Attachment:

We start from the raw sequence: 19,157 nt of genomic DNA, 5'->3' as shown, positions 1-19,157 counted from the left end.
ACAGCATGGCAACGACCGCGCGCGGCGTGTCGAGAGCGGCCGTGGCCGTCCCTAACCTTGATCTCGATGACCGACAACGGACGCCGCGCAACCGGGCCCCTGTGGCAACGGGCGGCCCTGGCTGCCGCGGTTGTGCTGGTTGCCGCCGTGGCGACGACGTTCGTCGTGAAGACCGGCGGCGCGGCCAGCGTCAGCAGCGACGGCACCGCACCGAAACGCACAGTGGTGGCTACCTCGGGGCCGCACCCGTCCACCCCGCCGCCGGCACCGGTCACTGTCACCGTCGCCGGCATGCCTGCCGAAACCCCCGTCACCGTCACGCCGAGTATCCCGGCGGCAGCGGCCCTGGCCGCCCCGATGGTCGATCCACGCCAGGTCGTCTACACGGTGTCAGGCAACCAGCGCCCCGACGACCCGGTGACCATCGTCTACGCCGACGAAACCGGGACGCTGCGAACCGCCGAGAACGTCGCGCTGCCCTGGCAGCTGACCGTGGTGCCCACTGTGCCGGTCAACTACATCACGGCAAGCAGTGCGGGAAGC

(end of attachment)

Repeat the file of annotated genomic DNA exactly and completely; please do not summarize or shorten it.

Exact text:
We start from the raw sequence: 19,157 nt of genomic DNA, 5'->3' as shown, positions 1-19,157 counted from the left end.
ACAGCATGGCAACGACCGCGCGCGGCGTGTCGAGAGCGGCCGTGGCCGTCCCTAACCTTGATCTCGATGACCGACAACGGACGCCGCGCAACCGGGCCCCTGTGGCAACGGGCGGCCCTGGCTGCCGCGGTTGTGCTGGTTGCCGCCGTGGCGACGACGTTCGTCGTGAAGACCGGCGGCGCGGCCAGCGTCAGCAGCGACGGCACCGCACCGAAACGCACAGTGGTGGCTACCTCGGGGCCGCACCCGTCCACCCCGCCGCCGGCACCGGTCACTGTCACCGTCGCCGGCATGCCTGCCGAAACCCCCGTCACCGTCACGCCGAGTATCCCGGCGGCAGCGGCCCTGGCCGCCCCGATGGTCGATCCACGCCAGGTCGTCTACACGGTGTCAGGCAACCAGCGCCCCGACGACCCGGTGACCATCGTCTACGCCGACGAAACCGGGACGCTGCGAACCGCCGAGAACGTCGCGCTGCCCTGGCAGCTGACCGTGGTGCCCACTGTGCCGGTCAACTACATCACGGCAAGCAGTGCGGGAAGC